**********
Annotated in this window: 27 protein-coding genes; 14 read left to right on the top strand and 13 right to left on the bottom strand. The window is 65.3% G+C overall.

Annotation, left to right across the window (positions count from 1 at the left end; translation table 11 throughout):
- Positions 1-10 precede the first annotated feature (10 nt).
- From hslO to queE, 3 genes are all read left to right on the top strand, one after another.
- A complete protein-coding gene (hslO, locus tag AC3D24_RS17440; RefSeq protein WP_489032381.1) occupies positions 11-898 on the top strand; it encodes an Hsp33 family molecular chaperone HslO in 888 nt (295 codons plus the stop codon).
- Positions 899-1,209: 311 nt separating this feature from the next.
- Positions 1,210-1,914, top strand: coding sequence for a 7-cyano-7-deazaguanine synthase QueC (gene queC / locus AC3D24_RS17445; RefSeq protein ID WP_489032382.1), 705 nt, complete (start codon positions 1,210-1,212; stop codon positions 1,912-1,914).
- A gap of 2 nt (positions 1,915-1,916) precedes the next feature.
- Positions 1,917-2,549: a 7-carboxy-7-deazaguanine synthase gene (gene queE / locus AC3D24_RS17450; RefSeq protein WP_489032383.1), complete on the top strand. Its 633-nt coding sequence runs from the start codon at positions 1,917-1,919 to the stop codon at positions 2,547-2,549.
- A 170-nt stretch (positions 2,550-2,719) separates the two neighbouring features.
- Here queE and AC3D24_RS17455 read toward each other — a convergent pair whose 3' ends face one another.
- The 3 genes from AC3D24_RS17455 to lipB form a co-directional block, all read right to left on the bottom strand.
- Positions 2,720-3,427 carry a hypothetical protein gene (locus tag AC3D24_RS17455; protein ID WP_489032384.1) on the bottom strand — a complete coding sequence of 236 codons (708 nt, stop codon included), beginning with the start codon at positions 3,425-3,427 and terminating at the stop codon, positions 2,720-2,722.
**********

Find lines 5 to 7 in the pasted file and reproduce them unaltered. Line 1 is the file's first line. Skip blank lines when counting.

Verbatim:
- A complete protein-coding gene (hslO, locus tag AC3D24_RS17440; RefSeq protein WP_489032381.1) occupies positions 11-898 on the top strand; it encodes an Hsp33 family molecular chaperone HslO in 888 nt (295 codons plus the stop codon).
- Positions 899-1,209: 311 nt separating this feature from the next.
- Positions 1,210-1,914, top strand: coding sequence for a 7-cyano-7-deazaguanine synthase QueC (gene queC / locus AC3D24_RS17445; RefSeq protein ID WP_489032382.1), 705 nt, complete (start codon positions 1,210-1,212; stop codon positions 1,912-1,914).